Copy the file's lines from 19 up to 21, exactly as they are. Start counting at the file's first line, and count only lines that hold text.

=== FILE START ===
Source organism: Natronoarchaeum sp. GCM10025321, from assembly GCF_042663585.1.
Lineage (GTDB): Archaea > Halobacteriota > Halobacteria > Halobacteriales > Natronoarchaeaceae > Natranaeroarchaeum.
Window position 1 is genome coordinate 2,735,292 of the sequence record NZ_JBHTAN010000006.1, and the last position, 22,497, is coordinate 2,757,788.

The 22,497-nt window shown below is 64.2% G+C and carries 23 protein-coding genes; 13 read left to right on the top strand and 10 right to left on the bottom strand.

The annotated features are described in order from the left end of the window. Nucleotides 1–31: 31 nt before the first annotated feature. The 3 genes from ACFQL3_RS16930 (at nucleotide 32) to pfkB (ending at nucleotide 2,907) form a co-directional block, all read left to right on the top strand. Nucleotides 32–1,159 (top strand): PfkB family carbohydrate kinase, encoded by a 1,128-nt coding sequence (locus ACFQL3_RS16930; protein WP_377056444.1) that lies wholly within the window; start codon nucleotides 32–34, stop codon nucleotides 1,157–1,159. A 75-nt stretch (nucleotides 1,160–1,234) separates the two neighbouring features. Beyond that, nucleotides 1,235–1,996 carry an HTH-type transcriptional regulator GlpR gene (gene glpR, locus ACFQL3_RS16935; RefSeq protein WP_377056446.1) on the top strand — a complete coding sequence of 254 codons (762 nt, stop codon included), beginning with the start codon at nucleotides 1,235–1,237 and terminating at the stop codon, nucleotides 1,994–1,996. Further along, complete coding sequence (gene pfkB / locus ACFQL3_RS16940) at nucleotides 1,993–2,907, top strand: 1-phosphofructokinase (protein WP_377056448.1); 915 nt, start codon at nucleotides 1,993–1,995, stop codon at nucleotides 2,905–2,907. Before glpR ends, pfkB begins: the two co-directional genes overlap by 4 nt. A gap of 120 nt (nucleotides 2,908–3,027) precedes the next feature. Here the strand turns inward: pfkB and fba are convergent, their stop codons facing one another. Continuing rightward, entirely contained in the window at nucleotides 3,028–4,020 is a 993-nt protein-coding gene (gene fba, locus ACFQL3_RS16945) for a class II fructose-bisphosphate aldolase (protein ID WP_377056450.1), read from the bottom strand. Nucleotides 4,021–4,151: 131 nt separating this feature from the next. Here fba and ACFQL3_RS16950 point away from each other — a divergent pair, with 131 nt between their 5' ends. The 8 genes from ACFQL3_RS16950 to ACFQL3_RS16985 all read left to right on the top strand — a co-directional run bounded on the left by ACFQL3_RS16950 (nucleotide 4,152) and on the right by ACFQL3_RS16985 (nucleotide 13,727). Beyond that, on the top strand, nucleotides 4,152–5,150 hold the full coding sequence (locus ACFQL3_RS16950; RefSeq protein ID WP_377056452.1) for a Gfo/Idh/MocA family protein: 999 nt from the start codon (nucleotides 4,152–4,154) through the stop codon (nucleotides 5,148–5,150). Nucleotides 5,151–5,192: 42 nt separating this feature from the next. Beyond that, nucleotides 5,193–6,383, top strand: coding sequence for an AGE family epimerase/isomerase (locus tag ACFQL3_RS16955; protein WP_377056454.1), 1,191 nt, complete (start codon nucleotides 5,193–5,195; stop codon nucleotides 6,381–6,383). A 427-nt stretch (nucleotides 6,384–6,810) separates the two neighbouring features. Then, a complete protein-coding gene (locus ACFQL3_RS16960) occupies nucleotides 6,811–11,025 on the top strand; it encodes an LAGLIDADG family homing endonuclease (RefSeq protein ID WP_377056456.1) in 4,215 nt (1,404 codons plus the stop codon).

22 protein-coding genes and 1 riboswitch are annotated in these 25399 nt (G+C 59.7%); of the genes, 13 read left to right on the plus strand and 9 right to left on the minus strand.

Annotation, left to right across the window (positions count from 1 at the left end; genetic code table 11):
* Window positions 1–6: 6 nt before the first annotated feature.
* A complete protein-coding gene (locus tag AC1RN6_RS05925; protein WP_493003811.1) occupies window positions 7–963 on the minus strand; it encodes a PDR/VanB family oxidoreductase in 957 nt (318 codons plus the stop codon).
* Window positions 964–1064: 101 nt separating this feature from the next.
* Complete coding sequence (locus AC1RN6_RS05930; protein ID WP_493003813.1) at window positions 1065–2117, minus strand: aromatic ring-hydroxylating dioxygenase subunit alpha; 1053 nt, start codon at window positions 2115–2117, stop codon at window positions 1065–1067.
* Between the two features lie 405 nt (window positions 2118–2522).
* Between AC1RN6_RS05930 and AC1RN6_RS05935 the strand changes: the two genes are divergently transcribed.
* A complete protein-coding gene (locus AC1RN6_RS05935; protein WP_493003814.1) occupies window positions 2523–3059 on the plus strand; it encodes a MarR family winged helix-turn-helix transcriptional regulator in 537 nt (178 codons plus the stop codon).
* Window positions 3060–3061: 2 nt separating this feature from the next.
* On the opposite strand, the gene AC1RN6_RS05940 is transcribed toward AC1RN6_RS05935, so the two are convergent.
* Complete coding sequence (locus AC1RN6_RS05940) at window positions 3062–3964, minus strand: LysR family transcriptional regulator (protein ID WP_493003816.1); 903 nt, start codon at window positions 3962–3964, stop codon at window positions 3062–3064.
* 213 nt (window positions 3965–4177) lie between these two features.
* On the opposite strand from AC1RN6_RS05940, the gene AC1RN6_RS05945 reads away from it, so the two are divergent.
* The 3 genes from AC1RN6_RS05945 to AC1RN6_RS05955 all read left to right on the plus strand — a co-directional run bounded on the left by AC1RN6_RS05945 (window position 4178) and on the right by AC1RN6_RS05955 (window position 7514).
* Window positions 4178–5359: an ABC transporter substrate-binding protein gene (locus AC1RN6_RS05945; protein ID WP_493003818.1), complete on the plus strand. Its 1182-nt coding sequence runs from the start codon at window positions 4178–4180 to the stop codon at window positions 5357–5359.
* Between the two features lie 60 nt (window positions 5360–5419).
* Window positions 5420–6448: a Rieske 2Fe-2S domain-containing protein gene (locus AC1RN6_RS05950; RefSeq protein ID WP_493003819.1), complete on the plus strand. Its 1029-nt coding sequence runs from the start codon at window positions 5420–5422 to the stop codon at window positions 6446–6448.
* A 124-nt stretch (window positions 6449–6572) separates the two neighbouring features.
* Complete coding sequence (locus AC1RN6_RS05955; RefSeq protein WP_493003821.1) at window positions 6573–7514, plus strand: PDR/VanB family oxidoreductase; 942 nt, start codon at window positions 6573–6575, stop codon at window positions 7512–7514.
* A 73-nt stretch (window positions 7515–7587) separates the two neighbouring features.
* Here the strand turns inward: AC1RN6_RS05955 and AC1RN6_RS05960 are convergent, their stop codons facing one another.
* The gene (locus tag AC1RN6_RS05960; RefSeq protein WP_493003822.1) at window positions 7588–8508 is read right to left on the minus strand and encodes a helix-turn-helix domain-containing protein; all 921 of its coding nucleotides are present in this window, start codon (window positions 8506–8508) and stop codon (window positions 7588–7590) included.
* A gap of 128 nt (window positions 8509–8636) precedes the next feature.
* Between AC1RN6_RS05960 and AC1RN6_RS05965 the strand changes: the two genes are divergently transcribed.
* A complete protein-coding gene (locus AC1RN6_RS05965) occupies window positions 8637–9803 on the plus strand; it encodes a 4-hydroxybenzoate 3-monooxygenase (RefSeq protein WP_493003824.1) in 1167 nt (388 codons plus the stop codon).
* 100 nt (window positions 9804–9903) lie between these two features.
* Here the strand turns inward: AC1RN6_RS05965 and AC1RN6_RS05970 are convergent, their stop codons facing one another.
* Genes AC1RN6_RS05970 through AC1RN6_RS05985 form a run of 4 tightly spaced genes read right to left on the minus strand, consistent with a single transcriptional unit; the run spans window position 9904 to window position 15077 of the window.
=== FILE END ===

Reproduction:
* On the opposite strand from AC1RN6_RS05940, the gene AC1RN6_RS05945 reads away from it, so the two are divergent.
* The 3 genes from AC1RN6_RS05945 to AC1RN6_RS05955 all read left to right on the plus strand — a co-directional run bounded on the left by AC1RN6_RS05945 (window position 4178) and on the right by AC1RN6_RS05955 (window position 7514).
* Window positions 4178–5359: an ABC transporter substrate-binding protein gene (locus AC1RN6_RS05945; protein ID WP_493003818.1), complete on the plus strand. Its 1182-nt coding sequence runs from the start codon at window positions 4178–4180 to the stop codon at window positions 5357–5359.